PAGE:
Fake Buddha Quote #197: “When you realize how perfect everything is, you will tilt your head back and laugh at the sky.”

I came across this one in the feed of someone who started following me on Twitter. Here’s a link to the original status update.

When you realize how perfect everything is, you will tilt your head back and laugh at the sky. ~ Buddha

This of course bears no resemblance to anything the Buddha’s recorded as having said.

With some Fake Buddha Quotes it’s possible to trace the origins to a bad translation or some other obvious misattribution (for example a quote appears in a book called “The Teaching of the Buddha,” is subsequently quoted and attributed “The Teaching of the Buddha,” and is then requoted as attributed to “the Buddha”). But this one’s rather mysterious. It simply starts appearing on the web about 2005. The first mention I have found so far is on Nov 29, 2005 on a blog. In 2007 it appears in “A Year of Questions,” by Fiona Robyn, and (in a slightly different form) in “Hell in the Hallway,” by Sandi Bachom. This of course lends the quote a false air of legitimacy, and it’s now found in most of the appalling quotes sites that litter the web.

If you come across any references to this quote earlier than Nov, 2005, please let me know.

40 thoughts on “Fake Buddha Quote #197: “When you realize how perfect everything is, you will tilt your head back and laugh at the sky.””

  1. Sounds like a stanza from a Tibetan Dzoghcen text:

    thams cad mnyam rdzogs sgyu ma’i rang bzhin la//
    bzang ngan blang dor med pas dgod re bro//

    Since everything is but an illusion,
    Perfect in being what it is,
    Having nothing to do with good or bad,
    Acceptance or rejection,
    One might as well burst out laughing!

    from chapter 1 of The Great Perfection’s Self-Liberation in the Nature of Mind, by Longchenpa (1308-1364)

    1. That’s very interesting, thanks. Zen and the Tibetan tradition are big on laughter. I don’t recall the Buddha of the Pali texts ever being described as laughing. I’m sure he did, however, and it’s just been edited out.

  2. This quote is actually published in a book titled, “1001 Pearls of Yoga Wisdom” by Liz White. In fact, I think might have read it to my yoga class… :s

    1. If you do a search on http://books.google.com/ you’ll find it’s in a lot of books. Once a Fake Buddha Quote is in print, it develops a life of its own. Frankly I’m surprised publishers don’t ask authors to do more fact-checking. For my own books I’ve had to spend many hours in libraries, tracking down obscure volumes so that I could send photocopies in to my publisher in order to verify the quotes.

  3. Years ago I had an initiated Sufi and Zen teacher who stated that people rarely read the words that Buddha wrote but would spend all their time reading and quoting secondary sources. It is similar to Christians reading interpretations of the Bible and being unfamiliar with what the Bible actually says.

    1. That’s very much my experience as well. A lot of people don’t even read books that are “about” Buddhism (in the sense of outlining and explaining Buddhist teachings) but that are more along the lines of “how Buddhism can make you happy.” Admittedly, a lot of Buddhist scriptures aren’t very approachable and need a lot of commentary in order to bring out their meaning.

  4. As obscure as the origins of this quote is, I still find it to be incredibly beautiful.

    However, I am still hoping someone will be able to clear the mystery behind it here.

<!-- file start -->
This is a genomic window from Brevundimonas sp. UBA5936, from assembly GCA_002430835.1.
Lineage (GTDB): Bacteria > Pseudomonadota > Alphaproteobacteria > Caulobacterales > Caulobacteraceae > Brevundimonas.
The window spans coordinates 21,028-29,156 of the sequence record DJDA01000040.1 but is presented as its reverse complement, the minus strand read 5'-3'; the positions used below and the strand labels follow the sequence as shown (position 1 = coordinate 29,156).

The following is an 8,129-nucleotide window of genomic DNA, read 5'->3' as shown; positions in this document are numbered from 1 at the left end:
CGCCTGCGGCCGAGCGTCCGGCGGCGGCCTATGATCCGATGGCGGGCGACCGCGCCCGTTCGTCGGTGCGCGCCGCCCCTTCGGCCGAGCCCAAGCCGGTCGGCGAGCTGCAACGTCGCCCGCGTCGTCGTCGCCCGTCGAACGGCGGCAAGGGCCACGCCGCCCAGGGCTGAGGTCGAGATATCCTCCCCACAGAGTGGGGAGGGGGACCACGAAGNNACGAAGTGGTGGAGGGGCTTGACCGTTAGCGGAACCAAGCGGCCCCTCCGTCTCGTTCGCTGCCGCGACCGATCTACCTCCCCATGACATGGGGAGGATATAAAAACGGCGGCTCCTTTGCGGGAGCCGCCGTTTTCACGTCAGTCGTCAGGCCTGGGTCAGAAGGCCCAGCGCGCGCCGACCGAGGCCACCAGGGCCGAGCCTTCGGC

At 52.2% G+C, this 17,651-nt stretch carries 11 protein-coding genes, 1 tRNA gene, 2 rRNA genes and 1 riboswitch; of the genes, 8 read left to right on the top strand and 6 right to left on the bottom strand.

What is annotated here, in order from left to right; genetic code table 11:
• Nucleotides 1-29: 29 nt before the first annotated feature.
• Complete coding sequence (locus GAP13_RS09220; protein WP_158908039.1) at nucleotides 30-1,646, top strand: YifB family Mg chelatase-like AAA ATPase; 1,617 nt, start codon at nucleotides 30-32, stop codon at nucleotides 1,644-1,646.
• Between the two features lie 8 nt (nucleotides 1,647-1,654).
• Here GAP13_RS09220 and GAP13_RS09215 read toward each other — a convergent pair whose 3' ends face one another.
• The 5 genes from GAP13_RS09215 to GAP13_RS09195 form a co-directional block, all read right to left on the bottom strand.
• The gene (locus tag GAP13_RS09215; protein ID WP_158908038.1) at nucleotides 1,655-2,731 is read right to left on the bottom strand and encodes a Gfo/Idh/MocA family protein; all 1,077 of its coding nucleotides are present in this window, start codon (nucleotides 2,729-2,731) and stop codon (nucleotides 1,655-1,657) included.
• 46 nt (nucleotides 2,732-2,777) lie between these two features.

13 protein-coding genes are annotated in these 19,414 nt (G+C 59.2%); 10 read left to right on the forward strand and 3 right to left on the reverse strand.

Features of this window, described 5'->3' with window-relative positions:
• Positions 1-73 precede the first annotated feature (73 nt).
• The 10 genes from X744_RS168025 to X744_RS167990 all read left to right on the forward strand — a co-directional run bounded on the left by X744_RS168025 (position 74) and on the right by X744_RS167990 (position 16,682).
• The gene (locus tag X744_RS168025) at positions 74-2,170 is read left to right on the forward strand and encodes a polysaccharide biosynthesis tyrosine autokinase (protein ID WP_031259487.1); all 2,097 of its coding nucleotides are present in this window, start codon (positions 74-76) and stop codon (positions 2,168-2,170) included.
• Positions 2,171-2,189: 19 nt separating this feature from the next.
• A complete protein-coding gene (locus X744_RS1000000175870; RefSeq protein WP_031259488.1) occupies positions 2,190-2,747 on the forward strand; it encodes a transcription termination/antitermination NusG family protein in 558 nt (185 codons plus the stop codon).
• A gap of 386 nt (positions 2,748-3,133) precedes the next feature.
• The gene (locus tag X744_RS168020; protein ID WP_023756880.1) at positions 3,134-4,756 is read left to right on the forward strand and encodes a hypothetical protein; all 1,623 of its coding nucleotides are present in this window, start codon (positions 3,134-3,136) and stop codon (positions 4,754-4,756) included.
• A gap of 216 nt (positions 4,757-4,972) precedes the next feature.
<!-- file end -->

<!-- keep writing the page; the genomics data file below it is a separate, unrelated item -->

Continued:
5. Certainly I can not substantiate if the Buddha said this or not. But I have met numerous Lamas and Rinpoches that have indeed said this in many ways and in almost the same words. It is a marvelous statement, absolutely marvelous.

  6. Dan,…. please…this is not meant to be take so literally…as if one was laughing at the sky making fun of the sky…
    Laughing at the sky is to lift up ones awareness which at laugh with pure joy of the realization of the spaciousness of everything and it’s emptiness which is vast as the sky. Peace.

  7. How can there be such thing as a “fake” Buddha quote since we all have the potential to be Buddhas, in essence, we are all Buddhas. Siddh?rtha Gautama aka “The Buddha” (or the “one” people claim to be the Buddha) himself, when asked what he was, replied, “I am awake.” And that is all the word, Buddha means, the awakened, or enlightened, one.

    Just like Jesus, Moses, Gandhi, Martin Luther King Jr., Siddhartha Gautama was not seeking to acquire followers or fans, nor for people to treat him as someone or something more special than anyone else. These people were living their lives as examples for the rest of humanity, sharing the truth within their hearts, lighting the way, hoping that other people would see that the same was/is possible for them, for everyone.

    I truly believe that he would be laughing at the mere notion and/or concept of the existence of a “fake” buddha quote. ;)))

    1. I don’t know where to start. Did the Buddha say “Genius is one percent inspiration and 99% perspiration”? No, that was Thomas Edison (more or less). If you take the words of someone else and put them in the Buddha’s mouth, that’s a false attribution, or as I prefer to call it, a Fake Buddha Quote.

      How is it relevant whether the Buddha did or did not want followers? (For a man who didn’t seek followers, he had an awful lot of them, incidentally, and he even went seeking them, but never mind that for now). How is it relevant if he did or did not want people to treat him as more special than anyone else? (Although five minute’s perusal of the Buddhist scriptures will reveal that he reportedly was very insistent on being treated with respect). If I just make something up and say the Buddha said it, that’s a fake Buddha quote. If I take something clearly attributable to another person and say the Buddha said it, that’s a fake Buddha quote. If I “translate” the Buddha’s words so badly that I’m turning them into an entirely different message, that’s a fake Buddha quote.